Steve continued his public service after graduating from college, devoting his early professional and political life to the issue of education. For four years he worked as the coordinator of a San Francisco education reform project that linked low-performing schools with business and community groups that wanted to support the school change process. After working directly at the school site level, Steve ran for a seat on the San Francisco Board of Education, and, at age 28, he became the youngest elected official in the history of San Francisco in 1992. Steve served on the School Board for eight years including one year as President of the Board. He was a strong advocate of technological innovation, early-childhood education, class-size reduction, and multi-cultural curriculum. His accomplishments on the School Board include saving the early childhood education program that serves 4,000 San Francisco children, reducing class sizes in grades K-2, and authoring the proposal to make San Francisco the first school district in the country to mandate that the literature curriculum include works by writers of color .
Jennifer Sokolove is Program Director at the Compton Foundation. During her tenure at the Foundation, she has led on strategy and grantmaking in the fields of fresh water, climate change, and rural conservation in the western United States, as well as art for social change and sustainable food systems. She has been working on sustainability issues for almost two decades, with a focus on natural resource-based economies and collaborative decision-making. Prior to joining Compton, Jen worked on a variety of community-led projects in California, Montana, and the Pacific Northwest. She conducted post-doctoral research on sustainable food and farming, and completed her PhD at UC Berkeley in Environmental Science, Policy, and Management. She chairs the board of Switzer Foundation, and serves on the board of the Consultative Group for Biological Diversity and the advisory boards for the Northern California Environmental Grassroots Fund and Carpe Diem West. She lives in Oakland with her husband and seven-year old daughter, and can generally be found reading, running, swimming, or exploring the region's parks and farmers markets when not at work.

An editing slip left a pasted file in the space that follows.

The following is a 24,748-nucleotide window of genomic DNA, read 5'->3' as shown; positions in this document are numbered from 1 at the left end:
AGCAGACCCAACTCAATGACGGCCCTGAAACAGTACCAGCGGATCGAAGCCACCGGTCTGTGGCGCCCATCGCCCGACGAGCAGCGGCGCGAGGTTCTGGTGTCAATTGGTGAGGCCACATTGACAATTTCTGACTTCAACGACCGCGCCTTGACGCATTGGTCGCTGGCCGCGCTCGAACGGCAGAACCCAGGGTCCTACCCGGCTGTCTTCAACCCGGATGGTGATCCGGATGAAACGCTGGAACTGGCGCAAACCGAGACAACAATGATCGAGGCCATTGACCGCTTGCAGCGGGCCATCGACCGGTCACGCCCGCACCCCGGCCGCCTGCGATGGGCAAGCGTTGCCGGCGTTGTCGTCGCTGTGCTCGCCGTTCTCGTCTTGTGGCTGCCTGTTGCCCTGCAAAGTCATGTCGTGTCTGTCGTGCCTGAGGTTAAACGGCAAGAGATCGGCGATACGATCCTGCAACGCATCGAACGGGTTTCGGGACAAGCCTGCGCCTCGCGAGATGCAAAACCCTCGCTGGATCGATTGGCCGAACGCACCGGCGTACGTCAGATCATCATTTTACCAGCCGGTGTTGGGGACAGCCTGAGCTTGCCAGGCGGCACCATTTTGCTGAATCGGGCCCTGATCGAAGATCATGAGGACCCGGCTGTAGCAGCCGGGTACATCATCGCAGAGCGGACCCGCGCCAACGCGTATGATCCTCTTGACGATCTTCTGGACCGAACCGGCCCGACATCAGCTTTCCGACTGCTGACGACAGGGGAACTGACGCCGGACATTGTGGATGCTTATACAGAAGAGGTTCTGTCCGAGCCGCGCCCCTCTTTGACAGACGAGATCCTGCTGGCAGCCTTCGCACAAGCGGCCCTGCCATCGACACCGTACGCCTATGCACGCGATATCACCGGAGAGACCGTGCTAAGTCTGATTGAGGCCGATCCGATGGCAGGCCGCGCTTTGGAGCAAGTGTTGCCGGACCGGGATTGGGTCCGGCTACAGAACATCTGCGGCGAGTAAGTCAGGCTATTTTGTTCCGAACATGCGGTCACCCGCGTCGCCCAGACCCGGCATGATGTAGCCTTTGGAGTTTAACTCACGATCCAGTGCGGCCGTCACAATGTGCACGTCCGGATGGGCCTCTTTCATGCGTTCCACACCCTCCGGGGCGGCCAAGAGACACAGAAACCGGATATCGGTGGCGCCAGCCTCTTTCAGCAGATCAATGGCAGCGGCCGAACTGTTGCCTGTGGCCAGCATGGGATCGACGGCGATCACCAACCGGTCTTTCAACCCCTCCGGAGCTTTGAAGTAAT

Beatriz Maria Solís, M.P.H., Ph.D., joined The Endowment in 2007 as the foundation’s Los Angeles Regional Senior Program Officer. In 2009, Solís was tapped to be director of Healthy Communities, South Region, for the foundation’s 10-year strategic program Building Healthy Communities. As director of Healthy Communities, Solís is responsible for advancing the vision and strategic direction of the initiative, as well as helping achieve established goals and outcomes through The Endowment’s philanthropic efforts in Southern California. As a senior program officer, Solís oversaw and provided direction for the administrative and grant-making activities of the foundation’s Los Angeles-based program officers who serve a four-county region which encompasses Los Angeles, Ventura, Riverside and San Bernardino counties. In addition, Solís served as a member of the foundation’s statewide Community Health and Elimination of Health Disparities Program Team, which sought to help improve the environmental factors that contribute to the poor health status of residents in low-income communities, and to reduce the higher rates of health conditions and diseases experienced by racial and ethnic communities.
Her vast professional experience includes service as adjunct faculty member of California State University, Northridge, and California State University, Long Beach; director of Cultural and Linguistic Services for L.A. Care Health Plan and a research associate for the UCLA Center for Health Policy Research (1996-2001) where she was responsible for several original research projects on women’s health. She received her master’s and doctorate in Public Health from UCLA’s School of Public Health.